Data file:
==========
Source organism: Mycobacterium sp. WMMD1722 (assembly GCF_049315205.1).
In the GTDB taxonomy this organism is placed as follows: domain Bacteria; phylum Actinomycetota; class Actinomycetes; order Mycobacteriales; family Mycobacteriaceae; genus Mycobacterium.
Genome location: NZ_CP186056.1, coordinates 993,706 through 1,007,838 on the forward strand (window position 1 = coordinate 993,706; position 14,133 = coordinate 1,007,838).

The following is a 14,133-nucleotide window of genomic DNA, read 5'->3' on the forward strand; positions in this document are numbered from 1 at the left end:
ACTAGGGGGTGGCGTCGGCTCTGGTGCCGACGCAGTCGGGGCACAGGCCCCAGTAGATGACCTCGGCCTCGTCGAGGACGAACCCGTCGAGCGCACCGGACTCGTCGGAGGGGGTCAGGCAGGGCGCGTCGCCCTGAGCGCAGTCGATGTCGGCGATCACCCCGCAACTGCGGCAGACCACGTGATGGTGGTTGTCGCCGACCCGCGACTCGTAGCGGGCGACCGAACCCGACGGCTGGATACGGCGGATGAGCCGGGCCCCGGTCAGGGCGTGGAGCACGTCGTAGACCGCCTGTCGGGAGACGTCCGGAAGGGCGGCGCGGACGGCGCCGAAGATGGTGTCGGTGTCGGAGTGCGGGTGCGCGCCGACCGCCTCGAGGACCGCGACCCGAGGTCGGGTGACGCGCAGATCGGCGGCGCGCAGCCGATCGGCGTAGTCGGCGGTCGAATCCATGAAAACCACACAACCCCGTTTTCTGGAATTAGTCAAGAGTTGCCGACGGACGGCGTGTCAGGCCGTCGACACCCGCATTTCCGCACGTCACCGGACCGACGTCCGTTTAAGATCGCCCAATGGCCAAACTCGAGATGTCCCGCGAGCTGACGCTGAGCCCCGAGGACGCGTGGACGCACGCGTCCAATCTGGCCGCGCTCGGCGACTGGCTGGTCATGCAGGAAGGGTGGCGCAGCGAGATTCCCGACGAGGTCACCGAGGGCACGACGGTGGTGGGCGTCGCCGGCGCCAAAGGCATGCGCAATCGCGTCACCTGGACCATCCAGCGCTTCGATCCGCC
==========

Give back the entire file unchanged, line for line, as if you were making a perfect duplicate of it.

Source organism: Mycobacterium sp. WMMD1722 (assembly GCF_049315205.1).
In the GTDB taxonomy this organism is placed as follows: domain Bacteria; phylum Actinomycetota; class Actinomycetes; order Mycobacteriales; family Mycobacteriaceae; genus Mycobacterium.
Genome location: NZ_CP186056.1, coordinates 993,706 through 1,007,838 on the forward strand (window position 1 = coordinate 993,706; position 14,133 = coordinate 1,007,838).

The following is a 14,133-nucleotide window of genomic DNA, read 5'->3' on the forward strand; positions in this document are numbered from 1 at the left end:
ACTAGGGGGTGGCGTCGGCTCTGGTGCCGACGCAGTCGGGGCACAGGCCCCAGTAGATGACCTCGGCCTCGTCGAGGACGAACCCGTCGAGCGCACCGGACTCGTCGGAGGGGGTCAGGCAGGGCGCGTCGCCCTGAGCGCAGTCGATGTCGGCGATCACCCCGCAACTGCGGCAGACCACGTGATGGTGGTTGTCGCCGACCCGCGACTCGTAGCGGGCGACCGAACCCGACGGCTGGATACGGCGGATGAGCCGGGCCCCGGTCAGGGCGTGGAGCACGTCGTAGACCGCCTGTCGGGAGACGTCCGGAAGGGCGGCGCGGACGGCGCCGAAGATGGTGTCGGTGTCGGAGTGCGGGTGCGCGCCGACCGCCTCGAGGACCGCGACCCGAGGTCGGGTGACGCGCAGATCGGCGGCGCGCAGCCGATCGGCGTAGTCGGCGGTCGAATCCATGAAAACCACACAACCCCGTTTTCTGGAATTAGTCAAGAGTTGCCGACGGACGGCGTGTCAGGCCGTCGACACCCGCATTTCCGCACGTCACCGGACCGACGTCCGTTTAAGATCGCCCAATGGCCAAACTCGAGATGTCCCGCGAGCTGACGCTGAGCCCCGAGGACGCGTGGACGCACGCGTCCAATCTGGCCGCGCTCGGCGACTGGCTGGTCATGCAGGAAGGGTGGCGCAGCGAGATTCCCGACGAGGTCACCGAGGGCACGACGGTGGTGGGCGTCGCCGGCGCCAAAGGCATGCGCAATCGCGTCACCTGGACCATCCAGCGCTTCGATCCGCC